Monday, March 3, 2014

You are Good Enough

Bro. Rami Fodda, OFM, a
Nurse Practitioner, provided medical care for
an infant during a recent medical mission to Mexico.
"You are good enough," said my novice master.  It was a recurring theme throughout my novitiate year. At the beginning of the year we were instructed to write down our biggest fear.  We were then told to place our fears on our prayer alters in our rooms.  Mine read:  If you knew me, you wouldn't love me.  I feared it was just a matter of time before the friars discovered I was flawed and therefore not worthy to be a religious.  I soon discovered:  I was good enough. 

I learned my brokenness could become my gift; if I was willing to bring it into the light.  In the light, I discovered a God of who loved me in spite of my brokenness, in spite of my sinful ways, and in spite of my poor choices.  He saw my goodness and reminded me I was a child of God; created in his image and likeness and I was good. 

This is the Good News of Jesus Christ.  A message that began on Christmas day.  The message of God's incarnation can be shocking.  The Creator of the world came to us, not as a man, but as an infant child, who was not able to walk, talk, or even roll over.  The Second Person of the Blessed Trinity weighed just a few pounds; he shivered, cried, and nursed at his mother’s breast.  The one who created the countless galaxies, with billions of stars, who created the countless creatures of our world, became completely dependent on us for his care and well-being.
A testament to who we are; that our goodness far out weights our brokenness.  That we are much more than our sinful ways.  So much so, that God placed his trust and faith completely in us.  Not as a man, but as an infant child.  Given our track record of violence, he probably should have feared us. 

When we begin to consider the possibility of religious life; we may experience some unpleasant feelings.  We may fear we might not measure up.  We may fear our past mistakes or sins prevent us from pursuing religious life.  We may feel our familial and personal backgrounds come with too much baggage.  We may then place the possibility of and desire for religious life in the back of our minds.  Where it remains a dream, but not a possibility.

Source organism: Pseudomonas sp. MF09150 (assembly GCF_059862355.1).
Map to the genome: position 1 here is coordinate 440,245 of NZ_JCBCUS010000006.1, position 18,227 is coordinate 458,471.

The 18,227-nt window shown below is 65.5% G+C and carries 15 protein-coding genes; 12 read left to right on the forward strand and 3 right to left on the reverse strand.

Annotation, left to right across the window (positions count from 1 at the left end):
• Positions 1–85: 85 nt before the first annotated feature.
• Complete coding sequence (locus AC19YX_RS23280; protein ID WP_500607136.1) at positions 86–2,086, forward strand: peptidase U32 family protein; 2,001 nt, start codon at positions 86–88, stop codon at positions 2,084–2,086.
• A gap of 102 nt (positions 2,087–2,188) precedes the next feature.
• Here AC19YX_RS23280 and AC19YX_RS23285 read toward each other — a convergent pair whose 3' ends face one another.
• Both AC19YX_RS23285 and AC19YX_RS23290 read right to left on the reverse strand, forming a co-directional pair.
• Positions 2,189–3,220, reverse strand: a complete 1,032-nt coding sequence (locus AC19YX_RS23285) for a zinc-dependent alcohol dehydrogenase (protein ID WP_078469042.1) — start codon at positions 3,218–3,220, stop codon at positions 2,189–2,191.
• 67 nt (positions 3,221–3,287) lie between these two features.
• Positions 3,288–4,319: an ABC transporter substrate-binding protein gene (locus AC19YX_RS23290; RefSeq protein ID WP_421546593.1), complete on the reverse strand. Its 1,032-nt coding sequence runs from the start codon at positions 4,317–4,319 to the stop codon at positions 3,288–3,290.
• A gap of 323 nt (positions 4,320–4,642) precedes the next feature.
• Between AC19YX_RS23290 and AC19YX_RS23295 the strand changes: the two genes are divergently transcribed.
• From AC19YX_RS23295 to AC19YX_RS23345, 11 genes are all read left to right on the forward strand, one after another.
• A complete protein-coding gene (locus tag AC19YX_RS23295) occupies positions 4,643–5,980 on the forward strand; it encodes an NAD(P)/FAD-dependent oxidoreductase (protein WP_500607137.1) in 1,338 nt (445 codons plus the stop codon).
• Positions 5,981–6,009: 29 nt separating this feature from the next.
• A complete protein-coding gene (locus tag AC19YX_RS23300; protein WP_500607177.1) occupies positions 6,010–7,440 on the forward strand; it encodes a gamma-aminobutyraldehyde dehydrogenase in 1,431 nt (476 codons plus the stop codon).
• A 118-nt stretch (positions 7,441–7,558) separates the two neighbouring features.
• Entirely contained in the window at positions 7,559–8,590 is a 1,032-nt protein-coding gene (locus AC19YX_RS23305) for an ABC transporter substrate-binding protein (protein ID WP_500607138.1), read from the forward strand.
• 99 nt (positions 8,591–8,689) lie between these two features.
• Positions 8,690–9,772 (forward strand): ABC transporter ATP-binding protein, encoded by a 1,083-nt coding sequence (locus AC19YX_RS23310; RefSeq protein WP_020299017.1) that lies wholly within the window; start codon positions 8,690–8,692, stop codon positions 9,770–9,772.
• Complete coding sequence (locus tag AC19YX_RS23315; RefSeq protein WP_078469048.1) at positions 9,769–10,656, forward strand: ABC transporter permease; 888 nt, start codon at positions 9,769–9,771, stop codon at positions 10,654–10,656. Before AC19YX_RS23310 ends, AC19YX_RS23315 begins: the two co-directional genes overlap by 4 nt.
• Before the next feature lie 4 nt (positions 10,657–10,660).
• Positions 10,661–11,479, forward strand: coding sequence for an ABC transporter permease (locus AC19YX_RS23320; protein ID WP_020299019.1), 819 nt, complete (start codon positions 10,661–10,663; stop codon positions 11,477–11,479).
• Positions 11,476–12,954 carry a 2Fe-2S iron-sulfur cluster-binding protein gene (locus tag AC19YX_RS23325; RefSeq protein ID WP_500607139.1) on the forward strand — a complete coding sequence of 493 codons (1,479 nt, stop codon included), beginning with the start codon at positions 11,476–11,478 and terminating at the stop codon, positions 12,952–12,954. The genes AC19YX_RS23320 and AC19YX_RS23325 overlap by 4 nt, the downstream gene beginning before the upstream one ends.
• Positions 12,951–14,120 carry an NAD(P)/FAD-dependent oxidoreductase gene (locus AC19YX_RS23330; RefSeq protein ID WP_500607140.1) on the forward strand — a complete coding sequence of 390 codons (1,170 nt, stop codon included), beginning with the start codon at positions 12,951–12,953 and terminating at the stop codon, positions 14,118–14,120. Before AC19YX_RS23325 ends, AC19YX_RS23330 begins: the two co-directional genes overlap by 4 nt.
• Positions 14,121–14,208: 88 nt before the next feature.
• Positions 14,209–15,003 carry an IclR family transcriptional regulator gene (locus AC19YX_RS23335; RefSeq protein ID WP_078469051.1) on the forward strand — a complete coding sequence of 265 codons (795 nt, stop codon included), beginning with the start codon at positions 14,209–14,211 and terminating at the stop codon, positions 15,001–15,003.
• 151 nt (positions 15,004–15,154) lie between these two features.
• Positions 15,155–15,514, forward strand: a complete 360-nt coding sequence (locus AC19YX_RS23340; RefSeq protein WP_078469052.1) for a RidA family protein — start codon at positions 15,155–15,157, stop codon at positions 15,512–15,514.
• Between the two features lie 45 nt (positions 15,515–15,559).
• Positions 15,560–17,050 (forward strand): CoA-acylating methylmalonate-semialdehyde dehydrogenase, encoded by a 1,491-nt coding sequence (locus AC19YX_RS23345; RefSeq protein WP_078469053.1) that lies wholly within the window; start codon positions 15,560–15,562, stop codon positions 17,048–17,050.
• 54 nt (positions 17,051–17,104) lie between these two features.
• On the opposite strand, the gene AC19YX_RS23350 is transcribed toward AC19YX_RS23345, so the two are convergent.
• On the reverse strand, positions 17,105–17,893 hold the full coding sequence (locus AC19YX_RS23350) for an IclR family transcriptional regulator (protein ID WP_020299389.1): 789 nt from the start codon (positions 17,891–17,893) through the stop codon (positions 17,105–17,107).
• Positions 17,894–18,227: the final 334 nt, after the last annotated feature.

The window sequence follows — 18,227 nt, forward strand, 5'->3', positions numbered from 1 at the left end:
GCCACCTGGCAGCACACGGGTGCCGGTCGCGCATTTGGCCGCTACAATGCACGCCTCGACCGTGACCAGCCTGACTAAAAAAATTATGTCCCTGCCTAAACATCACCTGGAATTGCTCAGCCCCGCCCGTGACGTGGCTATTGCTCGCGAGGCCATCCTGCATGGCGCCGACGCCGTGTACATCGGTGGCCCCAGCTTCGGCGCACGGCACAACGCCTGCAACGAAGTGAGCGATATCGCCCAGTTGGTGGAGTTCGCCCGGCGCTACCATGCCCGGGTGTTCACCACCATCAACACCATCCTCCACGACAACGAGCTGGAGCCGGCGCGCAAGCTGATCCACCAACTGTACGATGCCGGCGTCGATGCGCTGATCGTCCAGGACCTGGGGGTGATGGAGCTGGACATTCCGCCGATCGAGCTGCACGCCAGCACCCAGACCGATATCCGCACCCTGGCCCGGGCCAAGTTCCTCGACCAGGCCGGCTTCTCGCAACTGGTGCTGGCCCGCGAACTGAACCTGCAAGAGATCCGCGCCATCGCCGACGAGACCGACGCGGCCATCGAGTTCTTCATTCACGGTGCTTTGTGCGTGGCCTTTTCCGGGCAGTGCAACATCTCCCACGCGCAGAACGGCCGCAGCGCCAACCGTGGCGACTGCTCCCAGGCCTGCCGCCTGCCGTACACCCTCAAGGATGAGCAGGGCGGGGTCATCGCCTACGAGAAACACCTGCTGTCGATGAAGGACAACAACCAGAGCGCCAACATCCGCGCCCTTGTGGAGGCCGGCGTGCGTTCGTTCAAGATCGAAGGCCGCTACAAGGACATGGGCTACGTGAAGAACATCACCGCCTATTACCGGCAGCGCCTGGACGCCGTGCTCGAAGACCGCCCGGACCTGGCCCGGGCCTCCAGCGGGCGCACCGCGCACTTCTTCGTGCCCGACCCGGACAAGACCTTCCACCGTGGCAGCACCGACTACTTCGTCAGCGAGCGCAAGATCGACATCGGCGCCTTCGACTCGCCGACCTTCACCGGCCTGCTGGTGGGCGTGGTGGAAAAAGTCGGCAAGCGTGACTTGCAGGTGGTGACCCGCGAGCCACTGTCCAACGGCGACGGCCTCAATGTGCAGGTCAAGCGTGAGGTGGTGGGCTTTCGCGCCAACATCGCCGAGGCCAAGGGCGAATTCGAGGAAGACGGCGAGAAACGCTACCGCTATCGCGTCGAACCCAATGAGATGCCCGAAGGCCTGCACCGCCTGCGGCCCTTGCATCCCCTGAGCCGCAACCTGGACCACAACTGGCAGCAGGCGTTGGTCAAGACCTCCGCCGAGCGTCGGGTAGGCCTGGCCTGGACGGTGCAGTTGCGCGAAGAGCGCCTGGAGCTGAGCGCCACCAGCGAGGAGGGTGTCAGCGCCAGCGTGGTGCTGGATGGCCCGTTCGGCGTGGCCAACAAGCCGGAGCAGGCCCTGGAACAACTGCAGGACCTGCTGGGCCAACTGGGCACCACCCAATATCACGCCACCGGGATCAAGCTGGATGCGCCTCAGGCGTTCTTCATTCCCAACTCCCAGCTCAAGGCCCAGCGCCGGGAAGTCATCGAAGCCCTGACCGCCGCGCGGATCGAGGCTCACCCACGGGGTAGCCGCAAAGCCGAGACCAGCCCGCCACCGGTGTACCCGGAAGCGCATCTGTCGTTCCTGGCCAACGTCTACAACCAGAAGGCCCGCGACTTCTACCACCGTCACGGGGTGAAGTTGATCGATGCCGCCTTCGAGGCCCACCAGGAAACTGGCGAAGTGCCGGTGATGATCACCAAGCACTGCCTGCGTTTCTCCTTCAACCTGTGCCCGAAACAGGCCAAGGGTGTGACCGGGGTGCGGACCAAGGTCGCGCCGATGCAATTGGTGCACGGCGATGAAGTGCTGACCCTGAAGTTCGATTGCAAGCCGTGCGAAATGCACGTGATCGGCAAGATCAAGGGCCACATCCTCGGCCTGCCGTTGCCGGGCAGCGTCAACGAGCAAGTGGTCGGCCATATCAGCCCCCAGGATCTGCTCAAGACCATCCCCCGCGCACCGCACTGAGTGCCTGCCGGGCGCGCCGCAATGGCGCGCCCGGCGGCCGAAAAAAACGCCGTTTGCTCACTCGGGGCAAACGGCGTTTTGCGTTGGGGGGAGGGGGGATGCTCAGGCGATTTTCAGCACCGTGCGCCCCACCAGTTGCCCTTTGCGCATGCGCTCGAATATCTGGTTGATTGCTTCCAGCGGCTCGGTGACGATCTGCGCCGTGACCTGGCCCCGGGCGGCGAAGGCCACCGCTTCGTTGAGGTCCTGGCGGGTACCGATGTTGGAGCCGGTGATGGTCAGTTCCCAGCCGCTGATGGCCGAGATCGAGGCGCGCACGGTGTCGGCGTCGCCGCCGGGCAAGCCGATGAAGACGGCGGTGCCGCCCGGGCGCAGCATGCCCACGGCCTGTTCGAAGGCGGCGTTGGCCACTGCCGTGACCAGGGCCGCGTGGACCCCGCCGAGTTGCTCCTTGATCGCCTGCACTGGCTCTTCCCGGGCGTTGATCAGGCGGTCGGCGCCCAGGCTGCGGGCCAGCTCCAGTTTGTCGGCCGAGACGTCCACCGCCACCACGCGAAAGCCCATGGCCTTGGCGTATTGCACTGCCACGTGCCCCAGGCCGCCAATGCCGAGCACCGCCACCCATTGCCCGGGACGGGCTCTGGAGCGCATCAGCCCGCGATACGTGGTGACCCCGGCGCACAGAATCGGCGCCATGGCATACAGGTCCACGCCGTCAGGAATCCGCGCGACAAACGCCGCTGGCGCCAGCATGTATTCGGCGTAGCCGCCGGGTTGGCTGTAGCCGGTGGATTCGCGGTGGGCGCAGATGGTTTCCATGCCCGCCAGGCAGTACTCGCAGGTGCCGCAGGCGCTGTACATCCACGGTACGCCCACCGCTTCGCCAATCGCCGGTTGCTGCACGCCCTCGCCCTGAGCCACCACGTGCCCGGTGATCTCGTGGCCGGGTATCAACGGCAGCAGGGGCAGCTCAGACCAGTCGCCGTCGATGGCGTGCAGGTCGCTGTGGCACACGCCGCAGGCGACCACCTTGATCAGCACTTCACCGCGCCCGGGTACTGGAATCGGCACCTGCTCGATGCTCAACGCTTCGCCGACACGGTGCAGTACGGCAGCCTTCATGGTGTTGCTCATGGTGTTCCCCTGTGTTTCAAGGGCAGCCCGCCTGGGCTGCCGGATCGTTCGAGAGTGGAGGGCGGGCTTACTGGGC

Pope Francis, addressed this fear.  In his remarks to religious men in the article "Wake Up the World" he stated:
"You should be real witnesses of a way of doing and acting differently.  But in life it is difficult for everything to be clear, precise, outlined neatly. Life is complicated; it consists of grace and sin.  He who does not sin is not human.  We all make mistakes and we need to recognize our weakness.  A religious who recognizes himself as weak and a sinner does not negate the witness that he is called to give, rather he reinforces it, and this is good for everyone..."
Fear of not "measuring up" should not prevent us from discerning a call to religious life.  As Pope Francis pointed out, we need men who recognizes their weakness and mistakes.  Men who have experienced the love and compassion of God.  Men who understand as scripture points out, "we must have the same love for one another" (1 Jn 4:11).

I encourage you to "Come and See" the life, prayer, and ministry of the Franciscan friars of the Province of Saint Barbara.  Discover a group of men filled with brokenness and a profound since of joy.  Men who are willing to follow in the footsteps of Jesus Christ.  Men who have discovered:
“My grace is sufficient for you, for my power is made perfect in weakness.” Therefore I will boast all the more gladly of my weaknesses, so that the power of Christ may rest upon me (2 Corinthians 12:9).
You are good enough; come and see. 
May God bless you and keep you on this journey of faith called life.

Peace and all Good,
Bro. Scott Slattum, OFM

 
The postulants of the Franciscan friars of the Province of Saint Barbara spend the evening at the National Shrine of Our Lady of Sorrows reflecting on the incarnation of Jesus Christ.  They enjoyed the lights, petting zoo, concerts, and actors who recreated the telling of the birth of Jesus.

P.S.  Contact our vocation director to attend a come and see retreat or a discernment group to discover what stereotypes you might be harboring about religious life and how they can play into your fears of not measuring up.

Personal Reflection:

According to the National Religious Vocation Conference's study of new members to religious life; new members often found websites helpful in addressing their fears and stereotypes of religious life.  What are some stereotypes you might have of religious life?  What are some of your fears?  Do they get in the way of discerning a vocation to religious life?  If yes, why?  Feel free to share your answer in the comment section below.

Contact Information:

Franciscan Friars
Office of Vocations
2201 Laguna Street
Santa Barbara, CA 93105
Phone:  (408) 903-3422
Email:  vocations@sbofm.org
Facebook:  www.facebooks.com/SBFranciscans.Vocations
Website:  www.sbfranciscans.org

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